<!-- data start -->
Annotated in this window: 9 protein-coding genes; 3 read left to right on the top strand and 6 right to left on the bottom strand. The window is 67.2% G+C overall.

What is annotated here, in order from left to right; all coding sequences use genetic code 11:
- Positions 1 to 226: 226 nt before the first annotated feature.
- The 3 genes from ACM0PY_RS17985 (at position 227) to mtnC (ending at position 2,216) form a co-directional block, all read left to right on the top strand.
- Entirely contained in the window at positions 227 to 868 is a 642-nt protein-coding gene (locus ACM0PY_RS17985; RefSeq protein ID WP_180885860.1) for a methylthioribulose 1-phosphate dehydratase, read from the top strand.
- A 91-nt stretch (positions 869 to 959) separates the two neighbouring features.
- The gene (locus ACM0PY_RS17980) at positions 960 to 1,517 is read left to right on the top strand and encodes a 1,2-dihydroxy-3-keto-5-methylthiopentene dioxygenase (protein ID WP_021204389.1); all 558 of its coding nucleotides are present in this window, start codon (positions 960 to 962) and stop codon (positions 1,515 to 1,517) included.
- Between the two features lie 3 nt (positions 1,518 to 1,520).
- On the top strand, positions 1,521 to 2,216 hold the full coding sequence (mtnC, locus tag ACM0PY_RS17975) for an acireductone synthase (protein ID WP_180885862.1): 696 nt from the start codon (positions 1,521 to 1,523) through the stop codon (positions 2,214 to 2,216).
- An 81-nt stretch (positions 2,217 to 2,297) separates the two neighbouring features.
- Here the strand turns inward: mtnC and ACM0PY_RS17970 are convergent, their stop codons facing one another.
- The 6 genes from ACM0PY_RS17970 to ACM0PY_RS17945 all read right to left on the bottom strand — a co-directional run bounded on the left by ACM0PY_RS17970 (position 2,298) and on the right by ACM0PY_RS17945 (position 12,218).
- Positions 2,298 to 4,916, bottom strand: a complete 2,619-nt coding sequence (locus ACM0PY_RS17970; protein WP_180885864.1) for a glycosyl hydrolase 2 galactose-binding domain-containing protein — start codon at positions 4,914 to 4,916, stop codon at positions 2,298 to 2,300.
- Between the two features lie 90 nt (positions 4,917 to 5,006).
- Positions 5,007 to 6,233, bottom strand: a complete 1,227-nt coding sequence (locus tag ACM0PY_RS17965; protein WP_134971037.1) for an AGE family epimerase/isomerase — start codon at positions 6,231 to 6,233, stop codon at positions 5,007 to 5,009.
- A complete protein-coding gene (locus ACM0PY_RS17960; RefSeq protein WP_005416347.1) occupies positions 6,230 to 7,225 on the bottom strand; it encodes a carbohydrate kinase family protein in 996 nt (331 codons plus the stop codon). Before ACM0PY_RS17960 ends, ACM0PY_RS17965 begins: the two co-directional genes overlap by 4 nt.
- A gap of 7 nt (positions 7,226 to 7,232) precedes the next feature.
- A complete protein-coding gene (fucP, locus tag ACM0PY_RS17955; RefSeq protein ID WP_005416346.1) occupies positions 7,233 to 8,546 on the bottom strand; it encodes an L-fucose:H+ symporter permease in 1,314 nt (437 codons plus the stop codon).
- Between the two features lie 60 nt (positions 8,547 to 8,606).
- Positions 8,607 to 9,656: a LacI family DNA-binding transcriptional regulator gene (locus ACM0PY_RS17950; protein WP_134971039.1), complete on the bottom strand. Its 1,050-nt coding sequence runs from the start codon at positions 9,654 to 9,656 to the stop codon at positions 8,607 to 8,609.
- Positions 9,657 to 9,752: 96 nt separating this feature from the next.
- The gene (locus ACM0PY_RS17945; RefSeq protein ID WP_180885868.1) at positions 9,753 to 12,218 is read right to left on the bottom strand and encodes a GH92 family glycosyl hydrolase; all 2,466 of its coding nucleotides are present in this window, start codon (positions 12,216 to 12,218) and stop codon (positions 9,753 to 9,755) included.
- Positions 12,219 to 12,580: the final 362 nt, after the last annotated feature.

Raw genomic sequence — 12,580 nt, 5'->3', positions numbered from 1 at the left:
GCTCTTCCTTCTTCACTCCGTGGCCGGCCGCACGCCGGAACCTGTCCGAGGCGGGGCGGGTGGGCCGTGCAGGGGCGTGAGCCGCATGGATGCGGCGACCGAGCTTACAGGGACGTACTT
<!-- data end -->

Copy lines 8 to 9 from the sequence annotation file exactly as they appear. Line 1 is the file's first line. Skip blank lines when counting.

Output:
- Between the two features lie 3 nt (positions 1,518 to 1,520).
- On the top strand, positions 1,521 to 2,216 hold the full coding sequence (mtnC, locus tag ACM0PY_RS17975) for an acireductone synthase (protein ID WP_180885862.1): 696 nt from the start codon (positions 1,521 to 1,523) through the stop codon (positions 2,214 to 2,216).